THE HAPPYTIME MURDERS Review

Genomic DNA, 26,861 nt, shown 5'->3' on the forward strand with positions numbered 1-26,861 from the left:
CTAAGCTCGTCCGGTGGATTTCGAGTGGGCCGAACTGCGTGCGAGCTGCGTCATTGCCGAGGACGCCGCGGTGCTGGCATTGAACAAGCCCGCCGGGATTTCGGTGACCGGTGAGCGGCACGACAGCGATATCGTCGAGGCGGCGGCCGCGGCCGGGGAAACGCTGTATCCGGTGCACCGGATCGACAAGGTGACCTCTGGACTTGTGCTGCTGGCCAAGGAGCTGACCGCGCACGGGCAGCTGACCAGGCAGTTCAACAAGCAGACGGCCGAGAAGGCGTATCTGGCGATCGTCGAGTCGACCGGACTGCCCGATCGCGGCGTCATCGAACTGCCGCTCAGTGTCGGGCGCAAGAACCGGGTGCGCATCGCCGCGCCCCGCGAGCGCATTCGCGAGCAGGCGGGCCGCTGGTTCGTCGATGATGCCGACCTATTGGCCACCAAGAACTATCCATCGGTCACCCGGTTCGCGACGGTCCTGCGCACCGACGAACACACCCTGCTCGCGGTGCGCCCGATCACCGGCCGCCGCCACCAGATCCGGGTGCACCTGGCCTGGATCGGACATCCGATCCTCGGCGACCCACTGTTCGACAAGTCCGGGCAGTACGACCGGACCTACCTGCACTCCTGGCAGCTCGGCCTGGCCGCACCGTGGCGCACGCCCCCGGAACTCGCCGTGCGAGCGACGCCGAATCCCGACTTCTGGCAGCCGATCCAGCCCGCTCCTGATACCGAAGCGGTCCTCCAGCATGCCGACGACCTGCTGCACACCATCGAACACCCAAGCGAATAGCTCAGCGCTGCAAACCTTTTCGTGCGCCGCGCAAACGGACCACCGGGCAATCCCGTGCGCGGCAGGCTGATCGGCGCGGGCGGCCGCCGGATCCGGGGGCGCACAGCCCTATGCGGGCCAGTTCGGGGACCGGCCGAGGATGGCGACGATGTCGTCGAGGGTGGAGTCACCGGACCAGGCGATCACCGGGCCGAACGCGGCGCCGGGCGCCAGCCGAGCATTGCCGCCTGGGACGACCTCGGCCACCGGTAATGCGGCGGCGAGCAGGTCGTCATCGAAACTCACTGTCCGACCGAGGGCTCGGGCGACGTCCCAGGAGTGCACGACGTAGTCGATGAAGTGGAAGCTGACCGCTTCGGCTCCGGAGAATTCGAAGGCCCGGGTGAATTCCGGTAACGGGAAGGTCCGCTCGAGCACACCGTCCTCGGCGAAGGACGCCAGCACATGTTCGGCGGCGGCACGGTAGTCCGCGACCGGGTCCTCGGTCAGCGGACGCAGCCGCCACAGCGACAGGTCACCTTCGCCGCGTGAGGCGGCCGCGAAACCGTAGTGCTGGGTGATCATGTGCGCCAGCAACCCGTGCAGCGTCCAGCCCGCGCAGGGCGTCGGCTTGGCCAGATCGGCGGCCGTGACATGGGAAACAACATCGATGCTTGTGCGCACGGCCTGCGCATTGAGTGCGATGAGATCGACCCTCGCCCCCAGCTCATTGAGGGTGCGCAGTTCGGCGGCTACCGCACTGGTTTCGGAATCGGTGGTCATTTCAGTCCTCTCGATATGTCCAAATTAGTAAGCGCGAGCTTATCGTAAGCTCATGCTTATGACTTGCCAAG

I liked Sausage Party. I feel like I should say that up front because I don't want to seem like I'm easily offended or that I can't take a dirty joke when I say that The Happytime Murders is a pile of shit. Also, while I haven't seen Peter Jackson's 1989 comedy/musical/parody Meet the Feebles which in and of itself seems to have been exactly what The Happytime Murders purports to be, I have seen Team America: World Police and after now having seen Brian Henson's (son of Jim and a director in his own right having made The Muppet Christmas Carol and Muppet Treasure Island) twist on what it might be like if the puppets he grew up with grew up with him I feel rather confident in saying that I don't need another example of how funny it can be when bedrocks of childhood suddenly come to possess the most adult of behaviors with the crudest of takes on those behaviors. I say this because 1) Team America accomplished as much in balancing tone, humor, substance, and conveying it all through these objects not typically intended to be taken seriously with the sly genius of it hidden in the fact it actually had something to say and 2) because The Happytime Murders is rarely if ever actually funny. And I mean that not in the way that there are a few chuckles to be had here and there throughout the slim ninety-minute runtime, but rather that I didn't laugh once the entire time. The most pleasure to come out of sitting through this one-note joke of a "movie" is the small, sporadic flourishes of creativity that comes in adapting these puppets who know they're puppets into the real world and the humorous ways in which Henson, his team, and screenwriter Todd Berger integrate them. That said, there are maybe two moments in which the creativity of such integrations are funny enough to garner a smirk, but beyond this The Happytime Murders functions as an uninteresting whodunit that doesn't attempt to add weight to its narrative or not-so-subtle allegory dealing in prejudice and discrimination as it hangs its hat solely on the joke of kid toys being dirty-except it isn't a funny joke.